A different legacy of the Drayton family is Magnolia Plantation and Gardens (3550 Ashley Rd., 843/571-1266, www.magnoliaplantation.com , Mar.–Oct. daily 9 a.m.–5 p.m., call for winter hours, $15 adults, $10 children, under 6 free). It claims not only the first garden in the United States, dating back to the 1680s, but also the first public gardens, dating to 1872.
However, Magnolia’s history spans back two full centuries before that, when Thomas Drayton Jr.—scion of Norman aristocracy, son of a wealthy Barbadian planter—came from the Caribbean to build his own fortune.
He immediately married the daughter of Stephen Fox, who began this plantation in 1676. Throughout wars, fevers, depressions, earthquakes, and hurricanes, Magnolia has stayed in the possession of an unbroken line of Drayton descendants to this very day.
As a privately run attraction, Magnolia has little of the academic veneer of other plantation sites in the area, most of which have long passed out of private hands. There’s a slightly kitschy feel here, the opposite of the quiet dignity of Drayton Hall . And unlike Middleton Place  a few miles down the road, the gardens here are anything but manicured, with a wild, almost playful feel.
That said, Magnolia can claim fame to being one of the earliest bona fide tourist attractions in the United States and the beginning of Charleston ’s now-booming tourist industry.
It happened after the Civil War, when John Grimke Drayton, reduced to near-poverty, sold off most of his property, including the original Magnolia Plantation, just to stay afloat. (In a common practice at the time, as a condition of inheriting the plantation, Mr. Grimke, who married into the family, was required to legally change his name to Drayton.)
The original plantation home was burned during the war—either by Union troops or freed slaves—so Drayton barged a colonial-era summer house in Summerville, South Carolina, down the Ashley River to this site, and built the modern Magnolia Plantation around it specifically as an attraction.
Before long, tourists regularly came here by crowded boat from Charleston  (a wreck of one such ferry is still on-site). Magnolia’s reputation became so exalted that at one point Baedecker’s listed it as one of the three main attractions in America, alongside the Grand Canyon  and Niagara Falls .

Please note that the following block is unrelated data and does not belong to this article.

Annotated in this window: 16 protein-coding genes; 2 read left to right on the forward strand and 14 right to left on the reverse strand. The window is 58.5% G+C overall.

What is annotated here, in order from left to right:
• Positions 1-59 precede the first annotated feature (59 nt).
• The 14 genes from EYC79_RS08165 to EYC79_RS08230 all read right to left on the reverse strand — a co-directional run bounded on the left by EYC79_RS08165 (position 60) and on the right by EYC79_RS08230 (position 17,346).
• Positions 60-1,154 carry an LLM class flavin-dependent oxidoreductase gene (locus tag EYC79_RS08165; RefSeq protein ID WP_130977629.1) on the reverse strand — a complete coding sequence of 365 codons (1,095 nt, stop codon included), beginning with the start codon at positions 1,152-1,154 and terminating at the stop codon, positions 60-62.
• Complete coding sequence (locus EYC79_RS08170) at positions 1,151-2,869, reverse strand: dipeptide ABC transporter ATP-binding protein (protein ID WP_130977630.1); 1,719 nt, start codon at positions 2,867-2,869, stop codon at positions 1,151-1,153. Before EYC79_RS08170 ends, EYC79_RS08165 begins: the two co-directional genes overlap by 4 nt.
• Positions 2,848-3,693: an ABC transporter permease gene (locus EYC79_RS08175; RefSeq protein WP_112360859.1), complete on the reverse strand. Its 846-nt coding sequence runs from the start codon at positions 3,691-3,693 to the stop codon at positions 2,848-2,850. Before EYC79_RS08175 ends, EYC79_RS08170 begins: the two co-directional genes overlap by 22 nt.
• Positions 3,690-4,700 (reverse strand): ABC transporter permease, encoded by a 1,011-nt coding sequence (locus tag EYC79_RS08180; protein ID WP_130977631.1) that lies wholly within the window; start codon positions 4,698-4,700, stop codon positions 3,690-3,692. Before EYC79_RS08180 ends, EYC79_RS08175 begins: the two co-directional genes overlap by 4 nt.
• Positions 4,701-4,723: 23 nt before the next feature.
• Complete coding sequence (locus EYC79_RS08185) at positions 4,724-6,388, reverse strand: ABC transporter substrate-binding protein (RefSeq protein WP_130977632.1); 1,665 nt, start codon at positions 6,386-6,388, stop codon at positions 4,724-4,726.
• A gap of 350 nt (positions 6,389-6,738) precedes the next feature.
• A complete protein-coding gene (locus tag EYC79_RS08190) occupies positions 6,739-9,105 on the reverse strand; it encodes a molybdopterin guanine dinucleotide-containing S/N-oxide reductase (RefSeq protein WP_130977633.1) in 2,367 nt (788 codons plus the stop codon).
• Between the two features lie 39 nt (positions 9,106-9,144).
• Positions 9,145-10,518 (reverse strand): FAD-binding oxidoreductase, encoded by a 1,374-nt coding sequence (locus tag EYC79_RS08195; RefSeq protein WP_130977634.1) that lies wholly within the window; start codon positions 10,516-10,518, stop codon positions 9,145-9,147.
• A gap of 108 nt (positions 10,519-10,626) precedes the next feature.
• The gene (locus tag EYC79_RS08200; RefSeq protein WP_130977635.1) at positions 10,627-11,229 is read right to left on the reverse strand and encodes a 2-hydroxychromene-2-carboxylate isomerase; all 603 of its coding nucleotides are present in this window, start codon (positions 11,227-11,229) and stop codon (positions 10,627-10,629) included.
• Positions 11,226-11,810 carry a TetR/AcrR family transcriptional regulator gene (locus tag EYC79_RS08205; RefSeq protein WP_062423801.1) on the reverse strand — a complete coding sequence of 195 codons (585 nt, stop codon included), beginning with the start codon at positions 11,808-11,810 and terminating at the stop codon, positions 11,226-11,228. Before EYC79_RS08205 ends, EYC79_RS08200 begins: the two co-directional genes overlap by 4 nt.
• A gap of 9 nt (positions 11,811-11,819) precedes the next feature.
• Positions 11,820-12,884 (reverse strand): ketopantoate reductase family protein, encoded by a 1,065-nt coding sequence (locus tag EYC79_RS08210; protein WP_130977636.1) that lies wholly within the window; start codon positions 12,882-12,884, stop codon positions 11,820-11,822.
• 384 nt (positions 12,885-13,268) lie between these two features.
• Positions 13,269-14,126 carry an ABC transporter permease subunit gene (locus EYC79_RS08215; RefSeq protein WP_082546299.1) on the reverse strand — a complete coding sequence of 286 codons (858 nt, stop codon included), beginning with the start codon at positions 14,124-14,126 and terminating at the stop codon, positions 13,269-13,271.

The family took things to the next level in the 1970s, when John Drayton Hastie bought out his brother and set about marketing Magnolia Plantation and Gardens as a modern tourist destination, adding more varieties of flowers so that something would always be blooming nearly year-round. While spring remains the best—and also the most crowded—time to some, a huge variety of camellias blooms in early winter, a time marked by a yearly Winter Camellia Festival.
Today Magnolia is a place to bring the whole family, picnic under the massive old live oaks, and wander the lush, almost overgrown grounds. Children will enjoy finding their way through “The Maze” of manicured camellia and holly bushes, complete with a viewing stand to look within the giant puzzle.
Plant lovers will enjoy the themed gardens such as the “Biblical Garden,” the “Barbados Tropical Garden,” and the “Audubon Swamp Garden,” complete with alligators and named after John James Audubon, who visited here in 1851. Hundreds of varieties of camellias, clearly labeled, line the narrow walkways. House tours, the 45-minute Nature Train tour, the 45-minute Nature Boat tour, and a visit to the Audubon Swamp Garden run about $7 extra per person for each offering.
Of particular interest is the poignant old Drayton Tomb, along the Ashley River, which housed many members of the family until being heavily damaged in the 1886 earthquake. Look closely at the nose of one of the cherubs on the tomb; it was shot off by a vengeful Union soldier. Nearby you’ll find a nice walking and biking trail along the Ashley among the old rice paddies.